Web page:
With more people than ever choosing cremation, knowing what to do with a loved one’s ashes is an important decision.
More than three times as many Brits would choose cremation over burial, according to the BBC, and now there is more choice than ever for what to do with the cremation ashes.
Whether you’re deciding what to do with a loved one’s ashes, or thinking about where you’d like your ashes to be scattered, it’s important to know what options are available to you.
While some people like to keep ashes close by at home, others prefer a ceremony where the ashes are scattered in an area of natural beauty or a location with special meaning.
What to do with cremation ashes
Keep them in an urn at home
Many people like to keep their loved one’s ashes in a decorative urn or box in their own home. It can be a very comforting thought knowing that a loved one is still at home with you.
Urns can be bought in a huge variety of different shapes, sizes and designs, from small mantelpiece urns to large garden sculptures. You can also buy double urns which store the ashes of two people – a popular choice for married couples.
Many people like the idea of their ashes being scattered in a place of personal significance, such as a favourite beach or beauty spot. Some football grounds allow fans’ ashes to be scattered on the pitch, so that a part of them will always be with their favourite team.
UK laws on scattering ashes are fairly relaxed. You are allowed to scatter on private land, as long as you seek permission from the owner. You can also scatter in the sea or rivers. However, it is best to check with the Environment Agency that your chosen spot is not near any water extraction points.
Mountainsides and other places of natural beauty are popular places to scatter cremation ashes, but be careful not to scatter on mountaintops in large quantities. Although they are not toxic, cremation ashes can stifle delicate plant ecosystems that live at high altitudes.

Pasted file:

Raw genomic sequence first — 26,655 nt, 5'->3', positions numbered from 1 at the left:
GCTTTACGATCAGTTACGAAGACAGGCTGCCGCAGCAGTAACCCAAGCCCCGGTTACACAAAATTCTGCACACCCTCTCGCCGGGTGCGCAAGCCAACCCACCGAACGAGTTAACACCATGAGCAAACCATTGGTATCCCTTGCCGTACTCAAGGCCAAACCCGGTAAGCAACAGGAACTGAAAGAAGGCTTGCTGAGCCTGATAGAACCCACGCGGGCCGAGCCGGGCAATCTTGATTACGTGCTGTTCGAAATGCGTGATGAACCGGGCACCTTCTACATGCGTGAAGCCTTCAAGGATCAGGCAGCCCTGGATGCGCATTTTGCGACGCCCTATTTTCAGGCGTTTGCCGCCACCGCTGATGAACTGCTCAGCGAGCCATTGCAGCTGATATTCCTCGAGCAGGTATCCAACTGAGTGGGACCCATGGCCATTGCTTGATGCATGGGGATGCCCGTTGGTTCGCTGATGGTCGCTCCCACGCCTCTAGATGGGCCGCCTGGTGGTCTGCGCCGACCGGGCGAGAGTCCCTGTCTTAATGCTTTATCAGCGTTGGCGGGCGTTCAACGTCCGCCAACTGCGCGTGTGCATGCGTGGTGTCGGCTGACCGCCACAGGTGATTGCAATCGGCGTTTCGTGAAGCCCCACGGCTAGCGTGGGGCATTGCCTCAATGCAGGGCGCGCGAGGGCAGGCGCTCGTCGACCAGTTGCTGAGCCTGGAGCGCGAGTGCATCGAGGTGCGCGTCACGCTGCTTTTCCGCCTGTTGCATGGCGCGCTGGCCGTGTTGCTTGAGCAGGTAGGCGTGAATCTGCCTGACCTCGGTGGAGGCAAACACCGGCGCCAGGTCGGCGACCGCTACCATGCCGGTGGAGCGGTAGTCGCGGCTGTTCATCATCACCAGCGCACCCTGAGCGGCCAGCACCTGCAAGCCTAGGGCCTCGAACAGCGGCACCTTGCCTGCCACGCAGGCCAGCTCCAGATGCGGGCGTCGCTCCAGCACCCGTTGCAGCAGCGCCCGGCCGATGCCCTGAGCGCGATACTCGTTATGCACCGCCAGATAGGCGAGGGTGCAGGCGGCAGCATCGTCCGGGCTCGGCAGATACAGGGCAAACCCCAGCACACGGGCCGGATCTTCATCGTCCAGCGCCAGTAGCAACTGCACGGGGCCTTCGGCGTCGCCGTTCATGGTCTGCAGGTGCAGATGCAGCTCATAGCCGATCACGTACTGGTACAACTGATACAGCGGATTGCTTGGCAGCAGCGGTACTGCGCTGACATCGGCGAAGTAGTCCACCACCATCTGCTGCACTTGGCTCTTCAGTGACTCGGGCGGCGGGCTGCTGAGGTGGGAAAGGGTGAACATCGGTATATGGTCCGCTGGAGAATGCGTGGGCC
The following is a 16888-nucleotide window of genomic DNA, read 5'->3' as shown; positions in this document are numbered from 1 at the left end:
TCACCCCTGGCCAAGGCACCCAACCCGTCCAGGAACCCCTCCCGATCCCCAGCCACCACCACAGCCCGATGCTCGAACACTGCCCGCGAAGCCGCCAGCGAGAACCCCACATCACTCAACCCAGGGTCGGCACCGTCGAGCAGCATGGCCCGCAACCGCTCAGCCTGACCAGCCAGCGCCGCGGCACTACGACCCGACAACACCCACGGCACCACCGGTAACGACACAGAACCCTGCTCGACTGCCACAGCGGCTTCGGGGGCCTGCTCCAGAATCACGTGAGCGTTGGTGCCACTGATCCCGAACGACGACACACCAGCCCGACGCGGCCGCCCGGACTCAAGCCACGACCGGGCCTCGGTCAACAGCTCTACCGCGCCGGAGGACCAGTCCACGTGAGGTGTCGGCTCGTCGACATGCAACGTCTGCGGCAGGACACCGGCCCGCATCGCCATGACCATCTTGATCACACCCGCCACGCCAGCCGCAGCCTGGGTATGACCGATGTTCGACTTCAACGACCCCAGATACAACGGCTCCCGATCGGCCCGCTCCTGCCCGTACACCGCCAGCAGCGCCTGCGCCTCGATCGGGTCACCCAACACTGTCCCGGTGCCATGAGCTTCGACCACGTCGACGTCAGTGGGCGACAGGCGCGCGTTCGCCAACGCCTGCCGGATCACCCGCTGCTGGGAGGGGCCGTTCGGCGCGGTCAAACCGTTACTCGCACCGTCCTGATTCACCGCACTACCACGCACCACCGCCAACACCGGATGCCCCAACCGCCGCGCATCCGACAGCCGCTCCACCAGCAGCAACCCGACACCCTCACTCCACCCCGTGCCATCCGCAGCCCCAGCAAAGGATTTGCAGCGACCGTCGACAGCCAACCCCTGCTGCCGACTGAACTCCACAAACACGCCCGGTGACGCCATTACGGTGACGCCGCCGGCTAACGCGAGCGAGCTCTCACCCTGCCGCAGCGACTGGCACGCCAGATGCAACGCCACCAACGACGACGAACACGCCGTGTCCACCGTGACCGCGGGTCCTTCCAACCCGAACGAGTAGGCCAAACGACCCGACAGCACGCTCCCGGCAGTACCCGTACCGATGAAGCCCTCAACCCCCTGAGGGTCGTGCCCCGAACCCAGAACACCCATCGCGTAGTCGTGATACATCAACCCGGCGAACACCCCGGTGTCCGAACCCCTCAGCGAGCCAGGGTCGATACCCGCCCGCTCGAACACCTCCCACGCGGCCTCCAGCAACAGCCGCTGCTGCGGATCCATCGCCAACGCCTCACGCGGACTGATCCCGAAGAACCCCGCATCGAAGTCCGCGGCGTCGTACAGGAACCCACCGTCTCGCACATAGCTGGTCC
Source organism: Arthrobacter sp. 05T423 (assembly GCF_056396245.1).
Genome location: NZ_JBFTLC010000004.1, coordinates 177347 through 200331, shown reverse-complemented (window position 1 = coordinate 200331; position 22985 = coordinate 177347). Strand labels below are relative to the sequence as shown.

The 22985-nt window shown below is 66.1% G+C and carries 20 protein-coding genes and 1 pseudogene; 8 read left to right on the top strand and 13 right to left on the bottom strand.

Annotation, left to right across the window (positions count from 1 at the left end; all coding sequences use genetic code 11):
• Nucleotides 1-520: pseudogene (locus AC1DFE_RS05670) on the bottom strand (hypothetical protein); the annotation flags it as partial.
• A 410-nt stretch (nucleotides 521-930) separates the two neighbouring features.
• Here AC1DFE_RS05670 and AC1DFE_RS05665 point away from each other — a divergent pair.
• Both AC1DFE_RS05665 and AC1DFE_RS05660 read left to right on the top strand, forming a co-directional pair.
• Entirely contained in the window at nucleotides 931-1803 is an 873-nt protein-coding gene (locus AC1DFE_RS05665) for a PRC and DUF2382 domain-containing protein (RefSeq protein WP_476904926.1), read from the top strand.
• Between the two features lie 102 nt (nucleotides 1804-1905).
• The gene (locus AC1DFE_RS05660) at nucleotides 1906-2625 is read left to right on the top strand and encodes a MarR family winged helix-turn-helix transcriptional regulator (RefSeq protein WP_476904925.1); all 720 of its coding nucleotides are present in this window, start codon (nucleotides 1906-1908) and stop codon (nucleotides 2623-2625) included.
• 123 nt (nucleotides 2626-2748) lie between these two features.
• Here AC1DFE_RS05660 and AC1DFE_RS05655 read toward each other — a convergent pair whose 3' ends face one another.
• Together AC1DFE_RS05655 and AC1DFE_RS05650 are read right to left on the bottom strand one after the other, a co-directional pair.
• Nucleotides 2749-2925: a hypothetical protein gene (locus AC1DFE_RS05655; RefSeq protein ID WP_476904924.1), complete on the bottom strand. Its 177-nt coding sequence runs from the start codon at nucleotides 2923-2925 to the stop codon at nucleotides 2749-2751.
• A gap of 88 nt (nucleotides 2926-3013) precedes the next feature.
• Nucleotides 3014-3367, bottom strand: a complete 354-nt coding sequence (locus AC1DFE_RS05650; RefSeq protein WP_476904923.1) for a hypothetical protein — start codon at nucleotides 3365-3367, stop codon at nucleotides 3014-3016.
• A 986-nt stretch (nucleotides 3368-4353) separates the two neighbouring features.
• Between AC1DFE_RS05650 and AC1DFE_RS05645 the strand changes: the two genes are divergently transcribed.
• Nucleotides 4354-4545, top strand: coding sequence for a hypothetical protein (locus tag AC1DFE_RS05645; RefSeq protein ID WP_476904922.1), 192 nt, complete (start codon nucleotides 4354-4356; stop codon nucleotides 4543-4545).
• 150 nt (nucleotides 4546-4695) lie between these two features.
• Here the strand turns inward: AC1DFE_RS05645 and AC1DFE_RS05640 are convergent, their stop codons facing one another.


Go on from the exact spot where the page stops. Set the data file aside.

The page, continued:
When deciding on a location, remember to be considerate of others who may be there too. You may want to choose a time that is likely to be quiet to give you some privacy. You may also want to think about whether it will be easy to return to the area to remember them.
Taking cremation ashes abroad
If there is a special place abroad that you’d like to scatter a loved one’s ashes, there are a few things you should check before travelling.
First you need to find out the rules on entering that specific country with cremation ashes. You will also need to check your chosen airline’s rules on ashes. Some airlines require ashes to be checked-in with hold luggage, others will let you carry them in your hand luggage. You should also check if they have any specifications about what type of container they should be carried in.
When leaving the UK with ashes you are also required to take with you the death certificate and the certificate of cremation.
Burial of cremation ashes
Some people choose to bury their loved ones ashes after the cremation. This may be the right choice for you if you have a plot in a church or cemetery where you’d like to put your loved one to rest with other family members.
Burial plots for urns are less costly than full burial plots, but the cost will vary from cemetery to cemetery. Certain plots within a cemetery may also be more expensive, based on their location.
Plant a tree urn
Tree urns or ‘living urns’ are filled with cremated ashes and a seedling. The seedling will then grow and be nourished by the ashes. These urns can be planted straight into the ground in your own garden or another special spot of your choice. Visiting, sitting beneath the tree, and watching it grow can be a really special way of remembering a loved one.
A funeral director will be able to help you find a suitable tree urn. Alternatively, many different options are available online.
Turn ashes into jewellery
Many people are choosing memorial jewellery as way to keep a loved one close. Specialist jewellers can take a small amount of ashes and incorporate them into glass beads, pendants and rings. Some designs have a small locket where ashes can be stored.
Because turning cremation ashes into jewellery only uses a small amount, you can still scatter the remaining ashes in a meaningful plan or bury them in a family plot.
About the author
With a Masters from the University of Bristol, Jessica Hanson has worked in the funeral sector for several years, following the latest industry trends and writing about end of life planning. Jessica has previously written as a blogger for the Huffington Post, covering topics such as death positivity, understanding grief and how funerals are changing. You can find Jessica on LinkedIn and Twitter.